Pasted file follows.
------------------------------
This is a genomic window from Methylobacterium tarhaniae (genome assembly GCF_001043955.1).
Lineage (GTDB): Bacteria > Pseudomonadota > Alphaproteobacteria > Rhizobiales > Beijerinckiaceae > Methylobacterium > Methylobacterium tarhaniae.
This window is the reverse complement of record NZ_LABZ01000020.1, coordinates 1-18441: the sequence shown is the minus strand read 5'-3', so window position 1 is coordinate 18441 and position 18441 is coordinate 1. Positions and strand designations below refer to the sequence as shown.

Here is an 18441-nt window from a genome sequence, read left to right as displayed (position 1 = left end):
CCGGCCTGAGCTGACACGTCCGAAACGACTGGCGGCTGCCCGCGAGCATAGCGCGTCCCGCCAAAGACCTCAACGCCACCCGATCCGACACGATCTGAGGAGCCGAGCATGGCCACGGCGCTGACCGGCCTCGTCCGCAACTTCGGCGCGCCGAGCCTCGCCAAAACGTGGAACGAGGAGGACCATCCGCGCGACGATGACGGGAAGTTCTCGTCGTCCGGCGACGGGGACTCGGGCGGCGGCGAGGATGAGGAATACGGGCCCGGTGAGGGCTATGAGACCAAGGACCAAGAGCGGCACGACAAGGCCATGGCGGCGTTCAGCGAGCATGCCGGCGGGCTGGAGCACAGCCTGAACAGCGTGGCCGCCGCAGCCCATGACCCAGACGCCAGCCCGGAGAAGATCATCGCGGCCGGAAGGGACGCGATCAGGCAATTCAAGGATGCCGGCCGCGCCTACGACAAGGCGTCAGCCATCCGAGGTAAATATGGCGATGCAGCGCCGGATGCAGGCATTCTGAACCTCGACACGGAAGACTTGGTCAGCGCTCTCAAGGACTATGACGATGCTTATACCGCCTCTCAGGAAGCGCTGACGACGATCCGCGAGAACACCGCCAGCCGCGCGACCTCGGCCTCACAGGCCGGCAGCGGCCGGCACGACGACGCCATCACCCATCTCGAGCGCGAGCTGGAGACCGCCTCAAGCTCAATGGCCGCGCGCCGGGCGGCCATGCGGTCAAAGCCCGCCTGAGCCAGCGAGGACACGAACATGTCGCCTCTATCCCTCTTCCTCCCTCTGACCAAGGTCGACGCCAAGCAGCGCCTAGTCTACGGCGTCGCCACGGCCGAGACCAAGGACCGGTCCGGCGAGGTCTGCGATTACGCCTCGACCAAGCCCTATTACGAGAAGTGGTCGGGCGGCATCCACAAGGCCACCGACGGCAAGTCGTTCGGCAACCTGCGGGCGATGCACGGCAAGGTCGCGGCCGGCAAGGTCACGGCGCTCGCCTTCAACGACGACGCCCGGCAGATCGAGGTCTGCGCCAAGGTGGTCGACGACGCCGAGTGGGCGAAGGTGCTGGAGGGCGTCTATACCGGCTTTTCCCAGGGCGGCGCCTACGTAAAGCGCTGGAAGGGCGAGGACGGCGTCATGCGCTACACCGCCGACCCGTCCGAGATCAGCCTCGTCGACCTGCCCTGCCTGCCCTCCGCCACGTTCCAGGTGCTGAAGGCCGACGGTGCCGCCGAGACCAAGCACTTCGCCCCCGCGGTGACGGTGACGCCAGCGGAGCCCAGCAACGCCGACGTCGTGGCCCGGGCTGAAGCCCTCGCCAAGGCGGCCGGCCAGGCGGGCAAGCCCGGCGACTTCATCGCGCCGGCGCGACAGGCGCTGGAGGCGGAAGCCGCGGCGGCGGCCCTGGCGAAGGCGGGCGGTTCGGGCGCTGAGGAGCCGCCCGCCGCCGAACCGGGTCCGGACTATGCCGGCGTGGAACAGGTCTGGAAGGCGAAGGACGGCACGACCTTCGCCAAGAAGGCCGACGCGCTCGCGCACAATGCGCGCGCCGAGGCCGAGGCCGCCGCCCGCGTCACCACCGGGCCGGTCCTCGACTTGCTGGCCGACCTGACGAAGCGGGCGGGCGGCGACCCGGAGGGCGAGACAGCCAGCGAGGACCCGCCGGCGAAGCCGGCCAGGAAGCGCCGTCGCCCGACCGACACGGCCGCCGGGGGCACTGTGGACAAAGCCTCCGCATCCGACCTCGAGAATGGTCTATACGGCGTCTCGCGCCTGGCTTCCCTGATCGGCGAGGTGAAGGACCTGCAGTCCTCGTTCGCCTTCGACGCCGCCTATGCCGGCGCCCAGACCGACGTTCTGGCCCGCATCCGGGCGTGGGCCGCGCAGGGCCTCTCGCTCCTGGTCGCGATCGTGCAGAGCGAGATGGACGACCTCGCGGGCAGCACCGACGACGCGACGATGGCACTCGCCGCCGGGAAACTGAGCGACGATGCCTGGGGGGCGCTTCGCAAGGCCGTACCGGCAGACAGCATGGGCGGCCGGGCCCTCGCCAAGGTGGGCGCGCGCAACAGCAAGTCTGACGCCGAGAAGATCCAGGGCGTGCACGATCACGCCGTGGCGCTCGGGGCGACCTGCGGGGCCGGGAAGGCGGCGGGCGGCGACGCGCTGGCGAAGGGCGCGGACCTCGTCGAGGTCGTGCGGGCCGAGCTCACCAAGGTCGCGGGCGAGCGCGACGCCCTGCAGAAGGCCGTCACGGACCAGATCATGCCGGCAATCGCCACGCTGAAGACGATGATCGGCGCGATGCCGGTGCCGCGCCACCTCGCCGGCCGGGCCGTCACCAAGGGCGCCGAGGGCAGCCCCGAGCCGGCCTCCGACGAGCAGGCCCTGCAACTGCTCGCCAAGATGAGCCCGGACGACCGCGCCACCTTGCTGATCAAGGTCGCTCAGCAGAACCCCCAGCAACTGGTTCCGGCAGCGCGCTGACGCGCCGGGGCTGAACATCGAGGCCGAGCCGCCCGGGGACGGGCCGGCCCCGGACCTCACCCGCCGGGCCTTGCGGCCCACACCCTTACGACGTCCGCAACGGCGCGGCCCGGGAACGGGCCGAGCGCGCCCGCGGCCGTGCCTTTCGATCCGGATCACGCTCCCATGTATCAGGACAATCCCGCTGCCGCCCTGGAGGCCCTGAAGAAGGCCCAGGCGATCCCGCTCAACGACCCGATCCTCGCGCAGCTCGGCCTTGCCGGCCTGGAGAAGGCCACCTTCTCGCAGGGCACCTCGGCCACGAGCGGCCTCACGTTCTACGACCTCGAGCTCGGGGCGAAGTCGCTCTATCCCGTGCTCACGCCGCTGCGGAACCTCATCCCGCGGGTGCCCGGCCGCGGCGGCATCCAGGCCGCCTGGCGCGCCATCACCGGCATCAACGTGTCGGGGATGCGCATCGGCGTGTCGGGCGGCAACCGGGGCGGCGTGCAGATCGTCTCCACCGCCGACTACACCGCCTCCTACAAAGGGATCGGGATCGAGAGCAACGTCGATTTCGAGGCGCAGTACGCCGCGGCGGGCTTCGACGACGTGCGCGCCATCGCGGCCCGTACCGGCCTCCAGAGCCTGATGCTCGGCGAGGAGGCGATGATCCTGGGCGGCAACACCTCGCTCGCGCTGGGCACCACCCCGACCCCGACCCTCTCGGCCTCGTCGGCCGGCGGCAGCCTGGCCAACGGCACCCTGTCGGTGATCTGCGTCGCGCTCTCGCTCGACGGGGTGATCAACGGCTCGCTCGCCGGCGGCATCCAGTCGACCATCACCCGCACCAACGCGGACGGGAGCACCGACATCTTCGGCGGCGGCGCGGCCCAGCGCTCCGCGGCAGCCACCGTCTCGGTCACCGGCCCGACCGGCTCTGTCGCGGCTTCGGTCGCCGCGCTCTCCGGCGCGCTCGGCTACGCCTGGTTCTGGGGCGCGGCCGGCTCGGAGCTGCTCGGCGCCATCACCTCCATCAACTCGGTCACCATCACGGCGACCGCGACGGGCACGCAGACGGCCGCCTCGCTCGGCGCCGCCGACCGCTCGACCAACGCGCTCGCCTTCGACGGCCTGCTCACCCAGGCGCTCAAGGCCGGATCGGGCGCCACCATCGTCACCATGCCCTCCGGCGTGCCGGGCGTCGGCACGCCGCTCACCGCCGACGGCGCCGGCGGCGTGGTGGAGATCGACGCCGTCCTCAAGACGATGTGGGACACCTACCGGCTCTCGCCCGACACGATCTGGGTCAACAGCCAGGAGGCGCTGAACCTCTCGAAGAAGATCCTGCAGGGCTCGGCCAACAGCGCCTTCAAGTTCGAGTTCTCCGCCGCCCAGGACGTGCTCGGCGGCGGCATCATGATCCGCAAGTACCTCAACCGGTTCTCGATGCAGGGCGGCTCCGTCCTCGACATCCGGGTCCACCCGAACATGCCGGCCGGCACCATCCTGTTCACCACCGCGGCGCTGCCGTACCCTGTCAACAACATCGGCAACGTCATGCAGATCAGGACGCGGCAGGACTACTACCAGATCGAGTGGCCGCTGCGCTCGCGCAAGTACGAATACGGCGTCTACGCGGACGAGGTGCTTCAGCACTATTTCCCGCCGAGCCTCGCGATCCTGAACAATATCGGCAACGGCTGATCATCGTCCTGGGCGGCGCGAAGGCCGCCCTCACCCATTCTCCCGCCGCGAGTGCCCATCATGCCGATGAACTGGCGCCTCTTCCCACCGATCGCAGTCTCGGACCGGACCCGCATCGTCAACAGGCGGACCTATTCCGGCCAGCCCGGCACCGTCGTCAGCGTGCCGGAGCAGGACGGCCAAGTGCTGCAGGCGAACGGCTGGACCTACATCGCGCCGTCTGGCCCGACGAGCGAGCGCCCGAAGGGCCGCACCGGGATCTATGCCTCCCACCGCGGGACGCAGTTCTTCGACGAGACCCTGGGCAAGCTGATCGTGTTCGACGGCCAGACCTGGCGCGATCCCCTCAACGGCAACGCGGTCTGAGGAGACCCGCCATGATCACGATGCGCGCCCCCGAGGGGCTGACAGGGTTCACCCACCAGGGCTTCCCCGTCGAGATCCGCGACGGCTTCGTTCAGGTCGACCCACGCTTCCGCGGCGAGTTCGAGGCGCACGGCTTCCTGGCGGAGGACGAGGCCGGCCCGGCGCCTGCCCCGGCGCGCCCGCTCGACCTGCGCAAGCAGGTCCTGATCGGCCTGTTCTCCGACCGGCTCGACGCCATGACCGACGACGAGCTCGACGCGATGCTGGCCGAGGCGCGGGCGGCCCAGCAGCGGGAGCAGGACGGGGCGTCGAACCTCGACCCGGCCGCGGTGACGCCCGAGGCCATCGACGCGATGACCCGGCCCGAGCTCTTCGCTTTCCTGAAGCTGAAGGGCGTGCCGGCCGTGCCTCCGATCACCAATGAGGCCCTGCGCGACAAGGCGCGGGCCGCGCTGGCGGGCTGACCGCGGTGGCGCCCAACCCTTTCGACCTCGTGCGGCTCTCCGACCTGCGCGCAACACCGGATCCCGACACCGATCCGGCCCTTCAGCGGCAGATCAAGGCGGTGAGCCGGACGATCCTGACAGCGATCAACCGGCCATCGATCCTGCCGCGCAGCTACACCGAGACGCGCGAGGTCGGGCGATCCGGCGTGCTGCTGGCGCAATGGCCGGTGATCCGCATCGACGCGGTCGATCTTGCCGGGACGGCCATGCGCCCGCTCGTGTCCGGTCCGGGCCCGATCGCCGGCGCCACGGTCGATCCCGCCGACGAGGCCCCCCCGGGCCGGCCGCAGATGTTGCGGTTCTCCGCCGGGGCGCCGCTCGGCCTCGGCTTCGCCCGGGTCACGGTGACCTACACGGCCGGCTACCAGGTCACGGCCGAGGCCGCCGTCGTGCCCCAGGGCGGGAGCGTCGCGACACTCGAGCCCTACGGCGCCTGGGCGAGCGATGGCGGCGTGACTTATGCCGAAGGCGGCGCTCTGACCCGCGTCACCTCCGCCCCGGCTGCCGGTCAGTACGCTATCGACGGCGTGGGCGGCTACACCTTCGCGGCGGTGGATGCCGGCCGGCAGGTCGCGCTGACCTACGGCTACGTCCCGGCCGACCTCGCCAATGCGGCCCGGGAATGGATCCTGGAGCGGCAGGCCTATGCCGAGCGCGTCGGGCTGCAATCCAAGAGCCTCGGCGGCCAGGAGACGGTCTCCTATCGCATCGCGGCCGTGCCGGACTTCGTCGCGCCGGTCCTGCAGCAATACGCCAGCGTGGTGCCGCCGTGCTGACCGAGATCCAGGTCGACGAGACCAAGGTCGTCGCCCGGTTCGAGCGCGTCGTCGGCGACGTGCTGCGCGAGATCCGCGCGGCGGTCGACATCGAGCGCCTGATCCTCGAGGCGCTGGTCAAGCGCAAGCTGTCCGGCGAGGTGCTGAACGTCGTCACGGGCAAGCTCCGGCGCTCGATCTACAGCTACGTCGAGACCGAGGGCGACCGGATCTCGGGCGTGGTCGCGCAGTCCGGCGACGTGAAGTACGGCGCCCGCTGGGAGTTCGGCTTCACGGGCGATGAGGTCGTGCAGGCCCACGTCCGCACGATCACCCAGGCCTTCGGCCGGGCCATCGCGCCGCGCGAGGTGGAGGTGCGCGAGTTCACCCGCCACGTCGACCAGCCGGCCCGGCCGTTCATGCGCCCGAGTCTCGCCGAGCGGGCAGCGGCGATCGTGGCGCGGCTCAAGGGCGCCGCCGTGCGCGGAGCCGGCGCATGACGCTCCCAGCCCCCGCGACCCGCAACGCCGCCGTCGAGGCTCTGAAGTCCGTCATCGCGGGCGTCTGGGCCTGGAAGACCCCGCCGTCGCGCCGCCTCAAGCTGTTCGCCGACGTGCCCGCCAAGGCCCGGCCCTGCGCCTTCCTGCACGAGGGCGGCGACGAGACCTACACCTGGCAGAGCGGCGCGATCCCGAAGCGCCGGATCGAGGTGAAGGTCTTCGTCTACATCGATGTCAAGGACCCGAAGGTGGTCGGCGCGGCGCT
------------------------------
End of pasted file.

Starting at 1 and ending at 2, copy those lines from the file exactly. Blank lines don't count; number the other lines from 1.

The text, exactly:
This is a genomic window from Methylobacterium tarhaniae (genome assembly GCF_001043955.1).
Lineage (GTDB): Bacteria > Pseudomonadota > Alphaproteobacteria > Rhizobiales > Beijerinckiaceae > Methylobacterium > Methylobacterium tarhaniae.